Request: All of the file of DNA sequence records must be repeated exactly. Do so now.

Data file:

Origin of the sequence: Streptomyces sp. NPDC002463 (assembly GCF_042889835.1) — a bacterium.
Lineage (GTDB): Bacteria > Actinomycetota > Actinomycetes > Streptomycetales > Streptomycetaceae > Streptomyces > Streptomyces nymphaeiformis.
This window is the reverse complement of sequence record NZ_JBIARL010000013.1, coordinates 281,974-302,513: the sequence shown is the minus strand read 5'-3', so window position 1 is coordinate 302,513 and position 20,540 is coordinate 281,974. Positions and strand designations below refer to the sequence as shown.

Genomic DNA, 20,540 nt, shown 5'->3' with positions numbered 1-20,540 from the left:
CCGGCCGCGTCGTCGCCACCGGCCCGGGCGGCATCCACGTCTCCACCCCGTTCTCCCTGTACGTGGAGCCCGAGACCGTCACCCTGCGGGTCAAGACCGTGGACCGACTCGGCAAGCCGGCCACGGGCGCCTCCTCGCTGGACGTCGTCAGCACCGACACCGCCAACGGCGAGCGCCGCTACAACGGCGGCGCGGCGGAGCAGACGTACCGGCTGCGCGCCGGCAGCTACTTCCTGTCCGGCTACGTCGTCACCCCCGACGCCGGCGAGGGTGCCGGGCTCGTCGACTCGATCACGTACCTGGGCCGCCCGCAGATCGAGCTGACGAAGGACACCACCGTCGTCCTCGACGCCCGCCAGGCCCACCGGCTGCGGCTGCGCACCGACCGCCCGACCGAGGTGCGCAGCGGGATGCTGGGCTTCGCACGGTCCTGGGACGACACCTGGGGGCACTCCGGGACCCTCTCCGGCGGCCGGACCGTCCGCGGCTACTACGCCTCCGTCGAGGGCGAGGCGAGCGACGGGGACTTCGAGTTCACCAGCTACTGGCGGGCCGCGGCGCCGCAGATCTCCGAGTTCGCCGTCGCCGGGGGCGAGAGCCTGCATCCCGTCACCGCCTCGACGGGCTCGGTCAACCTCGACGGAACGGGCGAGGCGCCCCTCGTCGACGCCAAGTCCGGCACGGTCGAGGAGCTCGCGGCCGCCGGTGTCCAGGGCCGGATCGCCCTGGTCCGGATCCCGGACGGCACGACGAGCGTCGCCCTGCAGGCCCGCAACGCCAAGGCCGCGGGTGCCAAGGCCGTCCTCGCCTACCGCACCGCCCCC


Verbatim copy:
Origin of the sequence: Streptomyces sp. NPDC002463 (assembly GCF_042889835.1) — a bacterium.
Lineage (GTDB): Bacteria > Actinomycetota > Actinomycetes > Streptomycetales > Streptomycetaceae > Streptomyces > Streptomyces nymphaeiformis.
This window is the reverse complement of sequence record NZ_JBIARL010000013.1, coordinates 281,974-302,513: the sequence shown is the minus strand read 5'-3', so window position 1 is coordinate 302,513 and position 20,540 is coordinate 281,974. Positions and strand designations below refer to the sequence as shown.

Genomic DNA, 20,540 nt, shown 5'->3' with positions numbered 1-20,540 from the left:
CCGGCCGCGTCGTCGCCACCGGCCCGGGCGGCATCCACGTCTCCACCCCGTTCTCCCTGTACGTGGAGCCCGAGACCGTCACCCTGCGGGTCAAGACCGTGGACCGACTCGGCAAGCCGGCCACGGGCGCCTCCTCGCTGGACGTCGTCAGCACCGACACCGCCAACGGCGAGCGCCGCTACAACGGCGGCGCGGCGGAGCAGACGTACCGGCTGCGCGCCGGCAGCTACTTCCTGTCCGGCTACGTCGTCACCCCCGACGCCGGCGAGGGTGCCGGGCTCGTCGACTCGATCACGTACCTGGGCCGCCCGCAGATCGAGCTGACGAAGGACACCACCGTCGTCCTCGACGCCCGCCAGGCCCACCGGCTGCGGCTGCGCACCGACCGCCCGACCGAGGTGCGCAGCGGGATGCTGGGCTTCGCACGGTCCTGGGACGACACCTGGGGGCACTCCGGGACCCTCTCCGGCGGCCGGACCGTCCGCGGCTACTACGCCTCCGTCGAGGGCGAGGCGAGCGACGGGGACTTCGAGTTCACCAGCTACTGGCGGGCCGCGGCGCCGCAGATCTCCGAGTTCGCCGTCGCCGGGGGCGAGAGCCTGCATCCCGTCACCGCCTCGACGGGCTCGGTCAACCTCGACGGAACGGGCGAGGCGCCCCTCGTCGACGCCAAGTCCGGCACGGTCGAGGAGCTCGCGGCCGCCGGTGTCCAGGGCCGGATCGCCCTGGTCCGGATCCCGGACGGCACGACGAGCGTCGCCCTGCAGGCCCGCAACGCCAAGGCCGCGGGTGCCAAGGCCGTCCTCGCCTACCGCACCGCCCCC